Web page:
Anyone who knew Limegrover, though, extended compassion to the well-liked 47-year-old. Kill wasn’t surprised about his friend’s response to the dismissal.
“Matt is a great person and I think that showed up when he was let go of his job and how he handled it,” said Kill who also remains close to Claeys. “He handled it first-class all the way, and that’s why Penn State hired him—I really do (believe). One of the things coach Franklin talked about was Matt being a first-class person. You could tell that after the situation he had. He could have come out and been very bitter. …”
Penn State head coach James Franklin created a homecoming for Limegrover when he hired him last winter. Limegrover is a Pennsylvania native and now is back in his home state able to concentrate on one task—coaching the offensive line.
The Nittany Lions, 2-2 this season, have scored over 30 points in three of their four games. With a defensive unit that has been hit hard by injuries, PSU may have to score more than 30 to beat the Gophers. That’s part of Limegrover’s mission on Saturday, even though he will be coaching against a lot of faces he knows and players he cares about.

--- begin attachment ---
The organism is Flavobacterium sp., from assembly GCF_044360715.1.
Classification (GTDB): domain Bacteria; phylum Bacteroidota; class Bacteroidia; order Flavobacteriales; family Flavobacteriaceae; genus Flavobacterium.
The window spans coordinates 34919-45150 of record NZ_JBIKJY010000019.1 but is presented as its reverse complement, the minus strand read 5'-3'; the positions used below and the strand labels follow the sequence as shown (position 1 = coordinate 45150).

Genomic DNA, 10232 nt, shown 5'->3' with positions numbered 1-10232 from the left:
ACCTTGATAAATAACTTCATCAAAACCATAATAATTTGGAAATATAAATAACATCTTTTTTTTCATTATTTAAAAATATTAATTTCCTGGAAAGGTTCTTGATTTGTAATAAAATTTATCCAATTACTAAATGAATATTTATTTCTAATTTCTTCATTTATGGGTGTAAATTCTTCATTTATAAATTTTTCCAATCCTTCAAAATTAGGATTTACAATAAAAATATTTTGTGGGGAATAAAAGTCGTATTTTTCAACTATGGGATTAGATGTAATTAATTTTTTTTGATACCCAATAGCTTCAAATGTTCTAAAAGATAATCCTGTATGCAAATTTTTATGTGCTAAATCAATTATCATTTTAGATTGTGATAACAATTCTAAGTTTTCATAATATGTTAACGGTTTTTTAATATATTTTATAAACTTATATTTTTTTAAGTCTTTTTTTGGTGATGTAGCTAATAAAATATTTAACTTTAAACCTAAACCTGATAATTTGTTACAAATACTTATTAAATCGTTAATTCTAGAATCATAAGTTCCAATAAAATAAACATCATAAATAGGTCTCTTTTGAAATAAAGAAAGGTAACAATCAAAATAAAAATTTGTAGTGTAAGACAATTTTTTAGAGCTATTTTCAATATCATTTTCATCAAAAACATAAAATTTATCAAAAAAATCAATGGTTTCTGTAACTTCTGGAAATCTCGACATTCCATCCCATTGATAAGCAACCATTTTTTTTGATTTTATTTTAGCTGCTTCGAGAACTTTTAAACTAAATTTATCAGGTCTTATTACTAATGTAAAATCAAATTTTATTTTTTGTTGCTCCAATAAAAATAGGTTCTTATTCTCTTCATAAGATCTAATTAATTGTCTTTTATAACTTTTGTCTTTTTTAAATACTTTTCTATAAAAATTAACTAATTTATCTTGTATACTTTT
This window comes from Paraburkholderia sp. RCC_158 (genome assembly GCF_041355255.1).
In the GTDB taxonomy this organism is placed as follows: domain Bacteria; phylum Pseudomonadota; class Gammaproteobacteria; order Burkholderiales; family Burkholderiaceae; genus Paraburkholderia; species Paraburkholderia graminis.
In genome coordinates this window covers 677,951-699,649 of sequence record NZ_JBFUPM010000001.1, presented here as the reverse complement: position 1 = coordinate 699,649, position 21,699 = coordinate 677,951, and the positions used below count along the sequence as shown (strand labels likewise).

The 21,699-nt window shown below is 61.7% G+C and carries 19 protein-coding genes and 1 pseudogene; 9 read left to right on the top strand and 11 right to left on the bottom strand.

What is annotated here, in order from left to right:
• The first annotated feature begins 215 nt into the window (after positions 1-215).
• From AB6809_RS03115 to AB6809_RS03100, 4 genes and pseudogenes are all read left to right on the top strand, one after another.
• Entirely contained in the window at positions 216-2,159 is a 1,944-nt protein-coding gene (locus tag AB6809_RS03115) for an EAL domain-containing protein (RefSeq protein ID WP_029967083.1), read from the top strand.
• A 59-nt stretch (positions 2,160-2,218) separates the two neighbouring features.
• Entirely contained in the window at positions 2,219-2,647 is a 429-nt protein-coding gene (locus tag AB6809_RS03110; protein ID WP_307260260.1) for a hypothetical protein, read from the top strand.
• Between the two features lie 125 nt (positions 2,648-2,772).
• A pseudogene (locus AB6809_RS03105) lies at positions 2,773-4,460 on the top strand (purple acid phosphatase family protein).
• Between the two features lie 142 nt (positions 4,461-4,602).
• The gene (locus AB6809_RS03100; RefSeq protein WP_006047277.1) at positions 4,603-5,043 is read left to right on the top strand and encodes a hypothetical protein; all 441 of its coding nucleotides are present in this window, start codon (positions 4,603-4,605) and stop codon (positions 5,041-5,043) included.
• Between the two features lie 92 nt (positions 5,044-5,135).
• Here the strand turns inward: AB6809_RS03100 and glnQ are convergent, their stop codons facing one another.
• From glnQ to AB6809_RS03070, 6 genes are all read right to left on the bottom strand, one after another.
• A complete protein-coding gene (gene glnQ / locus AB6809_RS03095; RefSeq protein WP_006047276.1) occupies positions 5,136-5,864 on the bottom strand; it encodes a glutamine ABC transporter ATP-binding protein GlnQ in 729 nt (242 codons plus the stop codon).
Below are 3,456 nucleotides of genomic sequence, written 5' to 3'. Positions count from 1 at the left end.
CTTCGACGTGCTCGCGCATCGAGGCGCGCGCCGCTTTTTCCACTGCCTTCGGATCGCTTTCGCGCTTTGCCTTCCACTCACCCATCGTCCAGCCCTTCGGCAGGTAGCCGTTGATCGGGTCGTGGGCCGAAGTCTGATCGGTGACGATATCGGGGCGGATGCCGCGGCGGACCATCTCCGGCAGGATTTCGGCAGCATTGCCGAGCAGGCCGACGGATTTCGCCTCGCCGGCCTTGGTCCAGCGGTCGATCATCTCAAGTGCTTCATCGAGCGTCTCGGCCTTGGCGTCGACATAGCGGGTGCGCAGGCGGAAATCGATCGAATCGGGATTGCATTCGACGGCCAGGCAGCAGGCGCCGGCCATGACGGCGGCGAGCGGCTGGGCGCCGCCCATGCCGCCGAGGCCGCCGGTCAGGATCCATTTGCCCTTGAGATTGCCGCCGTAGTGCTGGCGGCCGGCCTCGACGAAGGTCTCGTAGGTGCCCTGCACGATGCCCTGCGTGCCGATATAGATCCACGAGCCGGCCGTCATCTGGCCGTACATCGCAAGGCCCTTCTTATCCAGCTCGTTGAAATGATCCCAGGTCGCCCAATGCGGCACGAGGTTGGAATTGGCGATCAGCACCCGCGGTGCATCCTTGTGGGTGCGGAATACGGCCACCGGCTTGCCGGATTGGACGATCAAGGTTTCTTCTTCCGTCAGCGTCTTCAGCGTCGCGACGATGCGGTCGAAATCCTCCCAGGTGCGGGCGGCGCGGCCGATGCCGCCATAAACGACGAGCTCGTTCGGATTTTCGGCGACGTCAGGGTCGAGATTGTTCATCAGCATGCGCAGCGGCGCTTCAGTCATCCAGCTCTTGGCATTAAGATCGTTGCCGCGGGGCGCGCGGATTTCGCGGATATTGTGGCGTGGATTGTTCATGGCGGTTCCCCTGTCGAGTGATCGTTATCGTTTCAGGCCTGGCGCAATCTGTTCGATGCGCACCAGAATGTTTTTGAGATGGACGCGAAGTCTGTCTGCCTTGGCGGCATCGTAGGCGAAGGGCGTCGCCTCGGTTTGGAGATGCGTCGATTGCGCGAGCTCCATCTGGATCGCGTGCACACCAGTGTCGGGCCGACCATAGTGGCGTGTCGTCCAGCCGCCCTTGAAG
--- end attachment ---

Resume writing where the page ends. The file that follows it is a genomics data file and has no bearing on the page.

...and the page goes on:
Gophers like tight end Nate Wozniak plan to greet Limegrover sometime on Saturday but their focus will be on the Nittany Lions players. “We just know he’s there,” Wozniak said.
The 3-0 Gophers will play on the road for the first time Saturday. About 100,000 fans will “welcome” Minnesota to Beaver Stadium. Wouldn’t a road game have helped the Gophers prepare for a raucous environment? “It would have been nice but at the same time it’s always fun to have played at home,” said Gophers quarterback Mitch Leidner.
Brandon Lingen, the Gophers tight end with All-Big Ten potential, is still about three weeks away from playing because of his broken clavicle, Claeys said yesterday. Other Gophers not expected to play Saturday are Carter Coughlin, Ta’yon Devers, Coney Durr, Nick Rallis, Ace Rogers, Alex Starks and Rashad Still.
Marshall, Minnesota athlete Drew Hmielewski who is missing his freshman season with the Gophers football team following shoulder surgery, will play baseball at Minnesota starting in January. Gophers assistant baseball coach Rob Fornasiere told Sports Headliners the receiver and outfielder will split time in the spring between football practice and baseball. “He’s an Eric Decker-type clone,” Fornasiere said.